Cynthia Nixon Talks ‘Sex And The City’ Failings And ‘White Moneyed Ladies’

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Sex and the City star Cynthia Nixon hasn’t marched NYC’s streets as Miranda Hobbs since 2010. Nine years later though, she’s giving her real thoughts on the iconic TV and movie franchise.

On April 29, the 53-year-old was interviewed by Indie Wire. The result is showing this redhead to be as opinionated in real life as she is on-screen. Nixon shot to fame back in 1998 when Sex and the City hit television. For Cynthia, however, the HBO show would be different were it to air today.

“Well, I certainly think we would not have all been white, God forbid,” she told Indie Wire. “One of the hardest things for me — it was at the time, too — is looking back and seeing how much of it centered around money, right? And how, Steve, my [character’s] husband, was like the closest we got to a working class guy, you know? Never mind a working class woman, right?”

Regarding “debate” over the show’s feminist angle when it first aired, Cynthia stated that she felt it was “stupid – of course, it’s a feminist show,” she said.

“But I think it has a lot of the failings of the feminist movement in it. In that it’s like white, moneyed ladies who are fighting for their empowerment. In a bit of a bubble.”

Sex and the City portrayed the lives of four New Yorkers. All were female. Carrie Bradshaw (played by Sarah Jessica Parker) joined Samantha Jones (played by Kim Cattrall). Their Big Apple frolicking formed a foursome with co-star Kristin Davis in the role of Charlotte York and Cynthia’s Miranda Hobbs character.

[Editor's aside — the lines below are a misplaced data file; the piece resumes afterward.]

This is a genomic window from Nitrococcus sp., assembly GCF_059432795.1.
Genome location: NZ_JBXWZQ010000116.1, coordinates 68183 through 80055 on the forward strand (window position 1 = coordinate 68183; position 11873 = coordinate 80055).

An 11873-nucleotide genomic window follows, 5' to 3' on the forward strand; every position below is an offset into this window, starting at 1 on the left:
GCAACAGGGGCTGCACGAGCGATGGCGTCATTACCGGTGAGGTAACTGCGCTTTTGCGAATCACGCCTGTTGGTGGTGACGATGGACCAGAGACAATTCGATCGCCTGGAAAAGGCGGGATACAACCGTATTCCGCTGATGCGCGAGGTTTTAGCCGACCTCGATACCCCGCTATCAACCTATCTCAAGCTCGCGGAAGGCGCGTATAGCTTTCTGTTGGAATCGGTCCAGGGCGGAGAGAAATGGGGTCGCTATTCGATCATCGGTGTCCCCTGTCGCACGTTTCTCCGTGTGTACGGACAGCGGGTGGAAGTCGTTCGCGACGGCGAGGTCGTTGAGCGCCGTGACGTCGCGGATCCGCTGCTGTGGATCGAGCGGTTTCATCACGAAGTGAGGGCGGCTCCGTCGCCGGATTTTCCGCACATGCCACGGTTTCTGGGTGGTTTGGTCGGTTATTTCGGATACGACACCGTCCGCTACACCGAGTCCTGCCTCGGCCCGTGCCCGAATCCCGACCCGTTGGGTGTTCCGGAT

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Nixon also aired her views on Sex and the City and perfectionism. She doesn’t feel that the show’s four women would “all look like that” today. Tackling what she calls “the perfection factor,” Nixon added, “In terms of always looking so incredible. And I know that’s the fantasy element, and in terms of the show that was important. But I think there’s a lot of ways that people can be visually compelling without looking — quote unquote — perfect.”

Fans tend not to criticize the show’s glamorous edge. It was, after all, half the fun. As Carrie portrayed the carefree and coffee-sipping writer whose earnings would unlikely cover her Manolo Blahnik addiction in real life, Nixon’s role as Miranda proved a little more realistic. Nonetheless, between their cocktail nights, whirlwind romances, and designer clothes, the famous four weren’t known for portraying New York City’s women accurately.

Nineteen years after first taking on Miranda Hobbs, Cynthia is finally taking a brief break from her political career to address that “bubble.”